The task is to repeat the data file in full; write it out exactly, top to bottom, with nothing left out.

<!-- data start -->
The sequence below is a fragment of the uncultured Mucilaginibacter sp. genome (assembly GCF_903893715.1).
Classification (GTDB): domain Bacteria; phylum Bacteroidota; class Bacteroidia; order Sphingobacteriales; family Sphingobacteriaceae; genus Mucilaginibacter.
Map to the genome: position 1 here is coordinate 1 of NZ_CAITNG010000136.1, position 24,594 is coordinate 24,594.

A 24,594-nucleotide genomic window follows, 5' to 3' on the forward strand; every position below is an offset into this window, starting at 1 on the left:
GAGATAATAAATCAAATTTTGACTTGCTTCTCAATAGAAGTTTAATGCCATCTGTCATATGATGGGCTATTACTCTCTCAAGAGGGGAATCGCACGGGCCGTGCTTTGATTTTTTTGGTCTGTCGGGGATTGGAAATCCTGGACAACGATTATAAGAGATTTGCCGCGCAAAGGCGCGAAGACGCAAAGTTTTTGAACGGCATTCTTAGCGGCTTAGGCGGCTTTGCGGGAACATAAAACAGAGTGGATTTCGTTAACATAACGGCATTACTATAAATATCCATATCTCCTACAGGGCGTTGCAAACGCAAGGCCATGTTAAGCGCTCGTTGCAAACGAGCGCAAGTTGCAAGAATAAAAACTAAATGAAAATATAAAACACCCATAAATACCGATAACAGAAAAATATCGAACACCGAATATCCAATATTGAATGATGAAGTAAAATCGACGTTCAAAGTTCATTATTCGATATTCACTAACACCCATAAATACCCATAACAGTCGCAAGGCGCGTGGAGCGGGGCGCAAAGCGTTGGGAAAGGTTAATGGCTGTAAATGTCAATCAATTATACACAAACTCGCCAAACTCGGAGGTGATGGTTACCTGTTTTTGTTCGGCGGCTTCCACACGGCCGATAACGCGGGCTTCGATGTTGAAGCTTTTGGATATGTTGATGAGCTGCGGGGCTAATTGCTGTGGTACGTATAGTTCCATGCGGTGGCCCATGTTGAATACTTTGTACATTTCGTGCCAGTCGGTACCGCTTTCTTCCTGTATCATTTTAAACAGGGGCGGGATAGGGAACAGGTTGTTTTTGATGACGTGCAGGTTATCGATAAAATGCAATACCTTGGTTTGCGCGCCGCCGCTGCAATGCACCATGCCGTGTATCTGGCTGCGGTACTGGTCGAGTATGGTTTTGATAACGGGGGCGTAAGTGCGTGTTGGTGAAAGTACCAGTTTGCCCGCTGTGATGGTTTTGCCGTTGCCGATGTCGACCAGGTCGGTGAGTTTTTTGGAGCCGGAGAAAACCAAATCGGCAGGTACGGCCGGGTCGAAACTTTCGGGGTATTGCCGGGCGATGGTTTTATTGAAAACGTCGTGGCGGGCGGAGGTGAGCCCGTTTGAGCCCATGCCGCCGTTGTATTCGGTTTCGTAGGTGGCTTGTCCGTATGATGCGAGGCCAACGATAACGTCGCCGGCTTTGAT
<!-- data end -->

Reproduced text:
The sequence below is a fragment of the uncultured Mucilaginibacter sp. genome (assembly GCF_903893715.1).
Classification (GTDB): domain Bacteria; phylum Bacteroidota; class Bacteroidia; order Sphingobacteriales; family Sphingobacteriaceae; genus Mucilaginibacter.
Map to the genome: position 1 here is coordinate 1 of NZ_CAITNG010000136.1, position 24,594 is coordinate 24,594.

A 24,594-nucleotide genomic window follows, 5' to 3' on the forward strand; every position below is an offset into this window, starting at 1 on the left:
GAGATAATAAATCAAATTTTGACTTGCTTCTCAATAGAAGTTTAATGCCATCTGTCATATGATGGGCTATTACTCTCTCAAGAGGGGAATCGCACGGGCCGTGCTTTGATTTTTTTGGTCTGTCGGGGATTGGAAATCCTGGACAACGATTATAAGAGATTTGCCGCGCAAAGGCGCGAAGACGCAAAGTTTTTGAACGGCATTCTTAGCGGCTTAGGCGGCTTTGCGGGAACATAAAACAGAGTGGATTTCGTTAACATAACGGCATTACTATAAATATCCATATCTCCTACAGGGCGTTGCAAACGCAAGGCCATGTTAAGCGCTCGTTGCAAACGAGCGCAAGTTGCAAGAATAAAAACTAAATGAAAATATAAAACACCCATAAATACCGATAACAGAAAAATATCGAACACCGAATATCCAATATTGAATGATGAAGTAAAATCGACGTTCAAAGTTCATTATTCGATATTCACTAACACCCATAAATACCCATAACAGTCGCAAGGCGCGTGGAGCGGGGCGCAAAGCGTTGGGAAAGGTTAATGGCTGTAAATGTCAATCAATTATACACAAACTCGCCAAACTCGGAGGTGATGGTTACCTGTTTTTGTTCGGCGGCTTCCACACGGCCGATAACGCGGGCTTCGATGTTGAAGCTTTTGGATATGTTGATGAGCTGCGGGGCTAATTGCTGTGGTACGTATAGTTCCATGCGGTGGCCCATGTTGAATACTTTGTACATTTCGTGCCAGTCGGTACCGCTTTCTTCCTGTATCATTTTAAACAGGGGCGGGATAGGGAACAGGTTGTTTTTGATGACGTGCAGGTTATCGATAAAATGCAATACCTTGGTTTGCGCGCCGCCGCTGCAATGCACCATGCCGTGTATCTGGCTGCGGTACTGGTCGAGTATGGTTTTGATAACGGGGGCGTAAGTGCGTGTTGGTGAAAGTACCAGTTTGCCCGCTGTGATGGTTTTGCCGTTGCCGATGTCGACCAGGTCGGTGAGTTTTTTGGAGCCGGAGAAAACCAAATCGGCAGGTACGGCCGGGTCGAAACTTTCGGGGTATTGCCGGGCGATGGTTTTATTGAAAACGTCGTGGCGGGCGGAGGTGAGCCCGTTTGAGCCCATGCCGCCGTTGTATTCGGTTTCGTAGGTGGCTTGTCCGTATGATGCGAGGCCAACGATAACGTCGCCGGCTTTGAT